Britain’s Trident nuclear weapons system has been given a strong vote of confidence by MPs – including 140 Labour MPs who backed renewing the deterrent.
The decisive result was returned in support of a Government motion which also included supporting the plan to replace the existing submarine fleet carrying the missiles with four new Successor submarines.
Jeremy Corbyn was among the 47 Labour MPs who objected to the motion.
They were joined by Conservative former minister Crispin Blunt, 52 SNP MPs, seven Liberal Democrats, three Plaid Cymru, three SDLP, two independents and Green Party MP Caroline Lucas.
For the ayes, there were 322 Tory MPs, 140 Labour, five Democratic Unionist Party, two Ulster Unionist Party, Ukip MP Douglas Carswell and independent Simon Danczuk.
Labour MP Rupa Huq voted in both the ayes and noes, signalling an abstention – and meaning the final result was 471 ayes to 116, majority 355.
The result was announced in the chamber as 472 votes to 117.
Renewal of the continuous-at-sea deterrent is predicted to cost £31 billion, with a £10 billion contingency fund also set aside.
Labour MPs were subject to a free vote, with leader Mr Corbyn declaring he would oppose the motion – a stance which led to strong criticism from some of his backbenchers.
Just three members of Mr Corbyn’s shadow cabinet voted in favour of renewing Trident.
They were deputy leader Tom Watson, shadow home secretary Andy Burnham and chief whip Rosie Winterton.
Meanwhile, 11 members of the shadow cabinet voted against renewing Trident.
They were: Mr Corbyn, shadow chancellor John McDonnell, shadow culture secretary Kelvin Hopkins, shadow environment secretary Rachael Maskell, shadow business secretary Jon Trickett, shadow education secretary Angela Rayner, shadow health secretary Diane Abbott, shadow justice secretary Richard Burgon, shadow Treasury minister Rebecca Long-Bailey, shadow Commons leader Paul Flynn and shadow international development secretary Kate Osamor.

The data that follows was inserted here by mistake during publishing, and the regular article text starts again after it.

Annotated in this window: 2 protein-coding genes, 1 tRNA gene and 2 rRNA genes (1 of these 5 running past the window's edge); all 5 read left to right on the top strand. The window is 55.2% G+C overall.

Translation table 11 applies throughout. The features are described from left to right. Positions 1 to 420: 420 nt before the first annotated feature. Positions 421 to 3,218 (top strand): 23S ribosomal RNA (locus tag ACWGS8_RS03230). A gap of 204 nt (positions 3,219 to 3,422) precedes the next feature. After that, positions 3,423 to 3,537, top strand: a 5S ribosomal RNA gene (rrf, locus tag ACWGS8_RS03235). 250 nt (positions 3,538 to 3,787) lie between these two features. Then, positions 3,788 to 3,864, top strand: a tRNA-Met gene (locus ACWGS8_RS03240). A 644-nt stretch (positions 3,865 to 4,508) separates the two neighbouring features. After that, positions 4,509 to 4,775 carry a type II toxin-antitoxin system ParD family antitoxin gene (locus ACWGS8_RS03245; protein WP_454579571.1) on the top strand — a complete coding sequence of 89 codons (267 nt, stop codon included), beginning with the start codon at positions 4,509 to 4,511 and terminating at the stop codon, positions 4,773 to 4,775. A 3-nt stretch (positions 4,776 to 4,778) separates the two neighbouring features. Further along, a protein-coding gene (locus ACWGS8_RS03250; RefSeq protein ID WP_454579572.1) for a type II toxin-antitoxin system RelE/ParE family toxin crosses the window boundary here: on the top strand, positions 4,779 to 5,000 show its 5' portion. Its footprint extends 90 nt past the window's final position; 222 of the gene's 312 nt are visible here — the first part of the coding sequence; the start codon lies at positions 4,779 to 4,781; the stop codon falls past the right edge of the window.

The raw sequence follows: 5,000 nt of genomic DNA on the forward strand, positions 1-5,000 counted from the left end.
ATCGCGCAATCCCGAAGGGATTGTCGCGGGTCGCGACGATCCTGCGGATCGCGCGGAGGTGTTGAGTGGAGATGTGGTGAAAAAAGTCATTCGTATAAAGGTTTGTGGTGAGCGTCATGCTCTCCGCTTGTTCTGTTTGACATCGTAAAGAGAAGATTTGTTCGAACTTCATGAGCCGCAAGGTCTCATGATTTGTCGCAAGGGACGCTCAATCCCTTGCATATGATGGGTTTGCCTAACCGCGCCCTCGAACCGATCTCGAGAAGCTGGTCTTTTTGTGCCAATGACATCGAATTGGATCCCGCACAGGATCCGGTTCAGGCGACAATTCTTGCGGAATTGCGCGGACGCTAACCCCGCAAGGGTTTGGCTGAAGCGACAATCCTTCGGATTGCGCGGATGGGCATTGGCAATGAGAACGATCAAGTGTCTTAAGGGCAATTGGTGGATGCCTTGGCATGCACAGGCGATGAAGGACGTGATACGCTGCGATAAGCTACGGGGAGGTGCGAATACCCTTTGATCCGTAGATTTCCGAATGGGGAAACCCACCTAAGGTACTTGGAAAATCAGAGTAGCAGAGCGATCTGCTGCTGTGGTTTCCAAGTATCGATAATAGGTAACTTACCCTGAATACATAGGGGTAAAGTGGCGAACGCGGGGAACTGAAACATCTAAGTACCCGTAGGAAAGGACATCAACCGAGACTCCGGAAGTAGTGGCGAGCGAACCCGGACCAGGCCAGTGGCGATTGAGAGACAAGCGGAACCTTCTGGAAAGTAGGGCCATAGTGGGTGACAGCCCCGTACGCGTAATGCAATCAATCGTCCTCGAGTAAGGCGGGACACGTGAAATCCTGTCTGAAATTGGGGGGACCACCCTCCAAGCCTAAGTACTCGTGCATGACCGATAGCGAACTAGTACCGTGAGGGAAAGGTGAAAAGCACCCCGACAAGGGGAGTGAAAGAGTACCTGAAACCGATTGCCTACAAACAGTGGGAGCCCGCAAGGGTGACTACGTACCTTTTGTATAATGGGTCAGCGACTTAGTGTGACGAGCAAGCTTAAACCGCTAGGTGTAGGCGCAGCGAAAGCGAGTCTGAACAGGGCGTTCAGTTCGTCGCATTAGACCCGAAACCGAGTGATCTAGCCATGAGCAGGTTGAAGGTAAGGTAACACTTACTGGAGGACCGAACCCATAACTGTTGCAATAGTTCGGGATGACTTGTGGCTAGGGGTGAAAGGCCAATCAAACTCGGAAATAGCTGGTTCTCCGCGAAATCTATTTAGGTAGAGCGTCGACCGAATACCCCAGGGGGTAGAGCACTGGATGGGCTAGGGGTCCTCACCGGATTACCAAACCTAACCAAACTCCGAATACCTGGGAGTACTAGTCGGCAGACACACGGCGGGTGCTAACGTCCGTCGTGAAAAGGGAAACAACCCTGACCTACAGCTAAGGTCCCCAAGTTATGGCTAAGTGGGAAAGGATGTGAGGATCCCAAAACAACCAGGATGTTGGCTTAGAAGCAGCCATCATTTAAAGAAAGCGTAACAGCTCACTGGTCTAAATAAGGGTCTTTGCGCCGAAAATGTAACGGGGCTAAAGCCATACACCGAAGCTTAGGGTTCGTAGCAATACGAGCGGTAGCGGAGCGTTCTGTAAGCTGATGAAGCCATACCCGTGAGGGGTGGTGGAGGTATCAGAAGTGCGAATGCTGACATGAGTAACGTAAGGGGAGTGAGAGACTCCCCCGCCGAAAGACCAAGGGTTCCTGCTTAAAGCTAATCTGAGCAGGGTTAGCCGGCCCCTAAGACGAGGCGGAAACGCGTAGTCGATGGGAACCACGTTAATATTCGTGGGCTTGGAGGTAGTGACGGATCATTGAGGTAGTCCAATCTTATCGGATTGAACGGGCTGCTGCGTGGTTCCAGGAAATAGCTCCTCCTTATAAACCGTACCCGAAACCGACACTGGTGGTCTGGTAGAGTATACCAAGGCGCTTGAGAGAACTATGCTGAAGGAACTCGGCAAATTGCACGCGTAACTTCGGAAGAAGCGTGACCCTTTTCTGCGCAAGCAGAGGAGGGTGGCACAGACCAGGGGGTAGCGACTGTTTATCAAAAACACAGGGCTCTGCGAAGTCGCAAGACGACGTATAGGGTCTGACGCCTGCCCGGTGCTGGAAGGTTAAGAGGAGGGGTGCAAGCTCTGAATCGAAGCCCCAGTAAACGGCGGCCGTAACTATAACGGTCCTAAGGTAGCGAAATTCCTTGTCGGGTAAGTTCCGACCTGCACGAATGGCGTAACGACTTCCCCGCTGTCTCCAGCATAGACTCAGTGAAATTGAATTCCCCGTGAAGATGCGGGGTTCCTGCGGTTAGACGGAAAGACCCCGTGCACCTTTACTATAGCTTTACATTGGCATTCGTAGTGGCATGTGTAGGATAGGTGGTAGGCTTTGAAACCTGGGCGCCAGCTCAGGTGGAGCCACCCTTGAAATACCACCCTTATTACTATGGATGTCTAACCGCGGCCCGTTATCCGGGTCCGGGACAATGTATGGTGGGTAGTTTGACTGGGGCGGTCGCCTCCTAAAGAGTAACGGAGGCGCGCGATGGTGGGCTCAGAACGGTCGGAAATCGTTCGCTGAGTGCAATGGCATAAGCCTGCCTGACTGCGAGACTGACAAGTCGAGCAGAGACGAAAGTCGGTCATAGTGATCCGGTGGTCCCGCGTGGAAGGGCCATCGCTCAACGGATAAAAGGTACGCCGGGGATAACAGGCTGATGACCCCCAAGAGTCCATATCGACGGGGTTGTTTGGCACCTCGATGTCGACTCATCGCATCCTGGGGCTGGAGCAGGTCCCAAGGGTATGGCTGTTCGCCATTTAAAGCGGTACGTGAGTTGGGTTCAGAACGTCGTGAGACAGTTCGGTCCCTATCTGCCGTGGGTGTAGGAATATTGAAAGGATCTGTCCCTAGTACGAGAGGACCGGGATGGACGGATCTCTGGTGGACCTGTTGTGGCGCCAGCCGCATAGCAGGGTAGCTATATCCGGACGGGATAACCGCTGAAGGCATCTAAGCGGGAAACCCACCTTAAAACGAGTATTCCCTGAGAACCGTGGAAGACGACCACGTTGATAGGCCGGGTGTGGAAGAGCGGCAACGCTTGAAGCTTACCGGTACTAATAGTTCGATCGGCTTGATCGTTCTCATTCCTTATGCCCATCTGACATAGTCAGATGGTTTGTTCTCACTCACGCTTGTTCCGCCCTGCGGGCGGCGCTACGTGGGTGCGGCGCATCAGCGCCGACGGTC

Nine members of the shadow cabinet either chose to abstain or did not attend the vote.
They were: shadow defence secretary Clive Lewis, shadow foreign secretary Emily Thornberry, shadow youth affairs minister Cat Smith, shadow Northern Ireland secretary Dave Anderson, shadow energy secretary Barry Gardiner, shadow work and pensions secretary Debbie Abrahams, shadow transport secretary Andy McDonald, shadow minister without portfolio Jonathan Ashworth and shadow communities secretary Grahame Morris.
The vote came after a debate lasting almost six hours in which Theresa May, in her first despatch box appearance as Prime Minister, warned it would be a “reckless gamble” for the UK to rely on other nations for its nuclear deterrent.
She insisted it would be an “act of gross irresponsibility” should the Government discard the Trident weapons system, as she led calls to replace the submarine fleet which carries the missiles.
Mrs May also launched an attack on Mr Corbyn by claiming some Opposition frontbenchers appeared to be the first to “defend the country’s enemies” and the last to accept what the UK needs to protect itself.
In his remarks, Mr Corbyn questioned if the “weapons of mass destruction” act as a credible deterrent to the threats faced by the UK.
He also warned the costs of renewal were “ballooning ever upwards” and noted that each warhead has the capacity to kill one million people.
Mr Corbyn added he would not take a decision that “kills millions of innocent people” – a nod to his stance that he would not authorise the use of nuclear weapons.
But Labour MP Toby Perkins, who last month resigned as shadow armed forces minister, compared Labour frontbench opposition to Trident with the arguments “of a 13-year-old”.
Jamie Reed, Labour MP for Copeland branded Mr Corbyn’s opposition “juvenile“ and “narcissistic” and said shadow cabinet members who voted against Trident should resign and return to the backbenches because they would be voting against Labour Party policy.
Angus Robertson, the SNP’s Westminster leader, warned that renewing Trident would speed up independence for Scotland.
He said: “If Scotland is a nation, and Scotland is a nation, it is not a normal situation for the state to totally disregard the wishes of the people, and this Government has a democratic deficit in Scotland, and with today’s vote on Trident it’s going to get worse, not better.
“It will be for the Scottish people to determine whether we are properly protected in Europe and better represented by a Government that we actually elect – at this rate, that day is fast approaching.”